House churches are a fascinating topic. I think it's easy for many of us (me included) to write off some house churches as fringe groups, meeting in somebody's living room, led by some crazy guy who has little to no understanding of the Bible. We look at many of the big churches -- the Church Growth Model megachurches, the House of Hybels and Warren -- and we think, Well, they must be doing something right. Look how many people go there each week!

Many of the megachurches are preaching the gospel, I'm sure. But we cannot look at Sunday morning attendance as a metric of "church success." If 3000 people show up for a Sunday morning service, how many of them are truly experiencing Christian community the rest of the week?

For that matter, how many of them are even experiencing Christian community on Sunday morning?

The idea of some form of communal living continues to intrigue me. Not just for economical and efficiency reasons, but because I believe that in the right context it would be something more. Many of us are looking for something more. Something deeper. Something above and beyond Sunday-morning-centric Christianity.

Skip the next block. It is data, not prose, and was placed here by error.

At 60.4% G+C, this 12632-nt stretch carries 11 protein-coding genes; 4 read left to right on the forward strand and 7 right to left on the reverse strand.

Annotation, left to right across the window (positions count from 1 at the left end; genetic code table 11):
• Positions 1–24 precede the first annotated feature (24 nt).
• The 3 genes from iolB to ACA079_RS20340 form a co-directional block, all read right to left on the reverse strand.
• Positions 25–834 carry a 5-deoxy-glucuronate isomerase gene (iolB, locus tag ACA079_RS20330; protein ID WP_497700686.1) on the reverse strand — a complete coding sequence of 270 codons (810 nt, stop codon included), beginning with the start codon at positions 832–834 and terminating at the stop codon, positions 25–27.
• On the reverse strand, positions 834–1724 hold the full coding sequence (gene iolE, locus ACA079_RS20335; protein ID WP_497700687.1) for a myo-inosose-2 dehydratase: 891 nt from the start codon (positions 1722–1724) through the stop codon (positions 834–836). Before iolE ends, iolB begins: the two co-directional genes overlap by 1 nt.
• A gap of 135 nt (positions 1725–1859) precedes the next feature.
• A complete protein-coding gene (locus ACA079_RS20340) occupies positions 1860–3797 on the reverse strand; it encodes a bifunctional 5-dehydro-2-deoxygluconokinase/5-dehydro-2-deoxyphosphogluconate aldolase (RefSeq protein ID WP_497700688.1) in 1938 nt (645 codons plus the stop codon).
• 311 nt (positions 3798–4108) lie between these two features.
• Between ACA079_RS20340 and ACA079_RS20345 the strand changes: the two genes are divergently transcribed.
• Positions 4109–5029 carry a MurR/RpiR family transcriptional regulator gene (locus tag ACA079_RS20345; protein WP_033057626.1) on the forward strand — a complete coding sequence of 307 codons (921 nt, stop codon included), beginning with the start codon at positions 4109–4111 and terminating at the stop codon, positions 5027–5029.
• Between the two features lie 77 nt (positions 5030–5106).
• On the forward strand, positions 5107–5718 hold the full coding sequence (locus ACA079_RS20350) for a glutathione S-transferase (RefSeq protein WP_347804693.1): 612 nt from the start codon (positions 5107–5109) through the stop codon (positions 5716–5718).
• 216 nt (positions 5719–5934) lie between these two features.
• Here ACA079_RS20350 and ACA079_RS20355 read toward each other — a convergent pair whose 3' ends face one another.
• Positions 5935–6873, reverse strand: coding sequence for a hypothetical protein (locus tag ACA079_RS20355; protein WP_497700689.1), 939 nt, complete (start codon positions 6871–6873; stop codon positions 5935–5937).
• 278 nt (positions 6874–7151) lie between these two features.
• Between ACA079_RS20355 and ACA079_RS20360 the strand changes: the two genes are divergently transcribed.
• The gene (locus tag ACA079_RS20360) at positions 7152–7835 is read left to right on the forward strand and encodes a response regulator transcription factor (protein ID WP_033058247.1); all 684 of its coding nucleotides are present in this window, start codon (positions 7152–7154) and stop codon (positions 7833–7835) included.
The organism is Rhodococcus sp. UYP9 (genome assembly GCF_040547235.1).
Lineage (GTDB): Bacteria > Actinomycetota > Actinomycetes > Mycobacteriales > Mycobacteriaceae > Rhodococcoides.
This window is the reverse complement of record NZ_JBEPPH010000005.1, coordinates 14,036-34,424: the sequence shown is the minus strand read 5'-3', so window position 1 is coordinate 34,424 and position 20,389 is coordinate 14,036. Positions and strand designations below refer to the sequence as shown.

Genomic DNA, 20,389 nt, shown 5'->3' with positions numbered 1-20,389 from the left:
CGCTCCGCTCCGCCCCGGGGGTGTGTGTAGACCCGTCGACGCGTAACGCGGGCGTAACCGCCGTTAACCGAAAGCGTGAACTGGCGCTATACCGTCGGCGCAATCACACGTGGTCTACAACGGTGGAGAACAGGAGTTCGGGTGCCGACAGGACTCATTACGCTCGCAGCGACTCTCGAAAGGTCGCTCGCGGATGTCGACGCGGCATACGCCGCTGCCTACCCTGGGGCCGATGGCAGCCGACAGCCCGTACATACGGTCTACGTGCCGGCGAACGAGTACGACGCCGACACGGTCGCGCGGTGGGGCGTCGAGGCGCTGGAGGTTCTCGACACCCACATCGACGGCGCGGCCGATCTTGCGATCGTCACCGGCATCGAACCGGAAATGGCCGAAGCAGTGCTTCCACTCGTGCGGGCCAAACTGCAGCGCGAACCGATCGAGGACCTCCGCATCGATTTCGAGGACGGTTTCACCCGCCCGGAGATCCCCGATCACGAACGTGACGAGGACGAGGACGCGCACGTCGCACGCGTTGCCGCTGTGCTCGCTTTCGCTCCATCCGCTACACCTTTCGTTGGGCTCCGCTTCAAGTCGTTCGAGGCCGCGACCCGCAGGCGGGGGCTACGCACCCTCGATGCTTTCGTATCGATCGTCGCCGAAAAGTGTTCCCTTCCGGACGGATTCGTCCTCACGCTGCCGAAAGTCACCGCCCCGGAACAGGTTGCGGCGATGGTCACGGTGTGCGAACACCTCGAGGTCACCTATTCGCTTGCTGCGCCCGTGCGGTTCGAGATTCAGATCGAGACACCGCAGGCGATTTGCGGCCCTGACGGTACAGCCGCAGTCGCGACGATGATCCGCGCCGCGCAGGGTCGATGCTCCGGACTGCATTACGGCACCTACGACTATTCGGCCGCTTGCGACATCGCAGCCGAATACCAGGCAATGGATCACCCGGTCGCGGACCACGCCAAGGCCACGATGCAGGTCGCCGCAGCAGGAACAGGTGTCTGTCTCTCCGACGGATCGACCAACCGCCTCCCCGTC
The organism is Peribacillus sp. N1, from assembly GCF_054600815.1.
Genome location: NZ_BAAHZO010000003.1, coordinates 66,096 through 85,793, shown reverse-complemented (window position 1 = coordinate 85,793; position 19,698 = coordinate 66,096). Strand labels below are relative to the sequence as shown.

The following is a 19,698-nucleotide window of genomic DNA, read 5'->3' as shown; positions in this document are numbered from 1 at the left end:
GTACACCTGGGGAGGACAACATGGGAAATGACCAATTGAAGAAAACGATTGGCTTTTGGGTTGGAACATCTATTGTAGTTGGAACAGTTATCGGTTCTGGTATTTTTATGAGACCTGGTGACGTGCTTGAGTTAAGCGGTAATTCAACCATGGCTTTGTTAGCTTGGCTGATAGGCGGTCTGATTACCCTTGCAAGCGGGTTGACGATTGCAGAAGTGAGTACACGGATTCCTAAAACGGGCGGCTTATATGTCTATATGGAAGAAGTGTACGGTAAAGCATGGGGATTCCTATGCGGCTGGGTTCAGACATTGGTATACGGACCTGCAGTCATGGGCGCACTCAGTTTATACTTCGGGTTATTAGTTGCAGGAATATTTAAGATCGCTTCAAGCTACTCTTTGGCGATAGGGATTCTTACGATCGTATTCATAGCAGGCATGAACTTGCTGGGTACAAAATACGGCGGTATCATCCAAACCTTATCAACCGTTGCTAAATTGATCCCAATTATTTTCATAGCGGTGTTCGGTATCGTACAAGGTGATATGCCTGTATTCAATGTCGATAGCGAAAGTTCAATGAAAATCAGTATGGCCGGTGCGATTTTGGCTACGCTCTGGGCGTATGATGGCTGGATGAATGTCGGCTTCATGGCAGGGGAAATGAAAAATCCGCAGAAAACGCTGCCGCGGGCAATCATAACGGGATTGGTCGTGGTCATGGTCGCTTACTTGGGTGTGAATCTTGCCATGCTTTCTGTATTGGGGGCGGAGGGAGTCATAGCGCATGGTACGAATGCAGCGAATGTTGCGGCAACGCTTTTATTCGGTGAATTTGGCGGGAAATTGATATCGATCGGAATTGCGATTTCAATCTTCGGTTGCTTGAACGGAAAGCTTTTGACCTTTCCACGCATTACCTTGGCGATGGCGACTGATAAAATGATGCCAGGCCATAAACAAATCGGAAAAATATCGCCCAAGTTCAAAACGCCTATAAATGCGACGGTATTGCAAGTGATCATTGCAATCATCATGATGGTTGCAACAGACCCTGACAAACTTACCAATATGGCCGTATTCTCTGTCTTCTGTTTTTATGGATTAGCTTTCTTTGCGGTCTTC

A way to grow and commune with friends.

A way to grow and know God more deeply.

A way to befriend and reach other people that don't know Jesus.

I look at so many modern churches, and I think, Is this really what God had in mind? I see good things, yes, but I also see so much... fluff. So much stuff. Random ministries that are sucking the life out of volunteers that got pulled into something they had no heart for in the first place. Worship services that require a cast of literally hundreds to produce the show. And then hundreds that attend to watch the show, before leaving with a heart that hasn't been changed in the least.

In the meantime, the Christians that are looking to be fed, the Christians looking for a sense of community, wander about like a boat with no anchor.